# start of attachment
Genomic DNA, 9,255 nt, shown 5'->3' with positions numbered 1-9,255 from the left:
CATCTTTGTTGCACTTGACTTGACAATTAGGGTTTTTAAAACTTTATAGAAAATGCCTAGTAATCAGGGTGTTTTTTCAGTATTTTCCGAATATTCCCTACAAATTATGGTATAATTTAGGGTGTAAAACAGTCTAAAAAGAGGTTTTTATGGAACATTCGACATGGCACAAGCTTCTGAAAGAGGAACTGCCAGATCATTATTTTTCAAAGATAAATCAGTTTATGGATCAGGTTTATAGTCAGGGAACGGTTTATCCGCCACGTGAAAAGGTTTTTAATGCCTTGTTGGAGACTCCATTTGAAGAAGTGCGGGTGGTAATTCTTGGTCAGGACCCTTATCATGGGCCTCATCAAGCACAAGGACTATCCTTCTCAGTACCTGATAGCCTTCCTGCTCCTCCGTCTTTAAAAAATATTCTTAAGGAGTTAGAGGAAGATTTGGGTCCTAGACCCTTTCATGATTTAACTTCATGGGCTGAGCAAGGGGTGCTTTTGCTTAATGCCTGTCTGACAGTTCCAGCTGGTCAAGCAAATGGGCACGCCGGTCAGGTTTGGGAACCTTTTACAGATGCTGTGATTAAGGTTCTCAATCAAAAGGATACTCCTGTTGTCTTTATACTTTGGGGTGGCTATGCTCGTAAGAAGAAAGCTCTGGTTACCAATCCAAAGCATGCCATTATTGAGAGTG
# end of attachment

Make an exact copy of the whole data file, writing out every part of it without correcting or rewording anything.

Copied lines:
Genomic DNA, 9,255 nt, shown 5'->3' with positions numbered 1-9,255 from the left:
CATCTTTGTTGCACTTGACTTGACAATTAGGGTTTTTAAAACTTTATAGAAAATGCCTAGTAATCAGGGTGTTTTTTCAGTATTTTCCGAATATTCCCTACAAATTATGGTATAATTTAGGGTGTAAAACAGTCTAAAAAGAGGTTTTTATGGAACATTCGACATGGCACAAGCTTCTGAAAGAGGAACTGCCAGATCATTATTTTTCAAAGATAAATCAGTTTATGGATCAGGTTTATAGTCAGGGAACGGTTTATCCGCCACGTGAAAAGGTTTTTAATGCCTTGTTGGAGACTCCATTTGAAGAAGTGCGGGTGGTAATTCTTGGTCAGGACCCTTATCATGGGCCTCATCAAGCACAAGGACTATCCTTCTCAGTACCTGATAGCCTTCCTGCTCCTCCGTCTTTAAAAAATATTCTTAAGGAGTTAGAGGAAGATTTGGGTCCTAGACCCTTTCATGATTTAACTTCATGGGCTGAGCAAGGGGTGCTTTTGCTTAATGCCTGTCTGACAGTTCCAGCTGGTCAAGCAAATGGGCACGCCGGTCAGGTTTGGGAACCTTTTACAGATGCTGTGATTAAGGTTCTCAATCAAAAGGATACTCCTGTTGTCTTTATACTTTGGGGTGGCTATGCTCGTAAGAAGAAAGCTCTGGTTACCAATCCAAAGCATGCCATTATTGAGAGTG